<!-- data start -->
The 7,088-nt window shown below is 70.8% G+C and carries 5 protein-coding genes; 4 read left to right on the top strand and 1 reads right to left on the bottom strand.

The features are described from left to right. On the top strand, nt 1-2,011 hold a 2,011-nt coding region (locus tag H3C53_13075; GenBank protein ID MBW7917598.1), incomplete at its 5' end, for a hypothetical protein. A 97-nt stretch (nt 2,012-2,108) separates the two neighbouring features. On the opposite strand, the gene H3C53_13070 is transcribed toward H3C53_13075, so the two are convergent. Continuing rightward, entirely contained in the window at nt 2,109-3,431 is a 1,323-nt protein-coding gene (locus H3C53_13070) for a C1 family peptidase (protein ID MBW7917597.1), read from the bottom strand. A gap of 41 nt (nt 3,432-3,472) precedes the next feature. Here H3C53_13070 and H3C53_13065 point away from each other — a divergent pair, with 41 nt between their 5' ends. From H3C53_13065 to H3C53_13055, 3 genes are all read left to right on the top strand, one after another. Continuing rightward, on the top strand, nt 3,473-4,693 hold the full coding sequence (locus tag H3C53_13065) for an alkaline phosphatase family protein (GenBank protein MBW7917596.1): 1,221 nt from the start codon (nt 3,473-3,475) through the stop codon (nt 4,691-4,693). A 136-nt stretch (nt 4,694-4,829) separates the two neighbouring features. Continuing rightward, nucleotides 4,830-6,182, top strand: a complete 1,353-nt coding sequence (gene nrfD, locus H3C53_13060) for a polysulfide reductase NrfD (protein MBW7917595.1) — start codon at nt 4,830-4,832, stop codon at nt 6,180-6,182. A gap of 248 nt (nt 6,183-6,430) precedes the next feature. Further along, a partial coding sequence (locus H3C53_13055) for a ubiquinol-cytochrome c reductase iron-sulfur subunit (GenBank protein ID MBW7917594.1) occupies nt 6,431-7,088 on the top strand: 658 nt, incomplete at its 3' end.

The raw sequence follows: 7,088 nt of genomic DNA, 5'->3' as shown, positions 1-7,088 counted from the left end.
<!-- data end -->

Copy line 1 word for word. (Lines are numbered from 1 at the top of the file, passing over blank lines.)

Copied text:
The 7,088-nt window shown below is 70.8% G+C and carries 5 protein-coding genes; 4 read left to right on the top strand and 1 reads right to left on the bottom strand.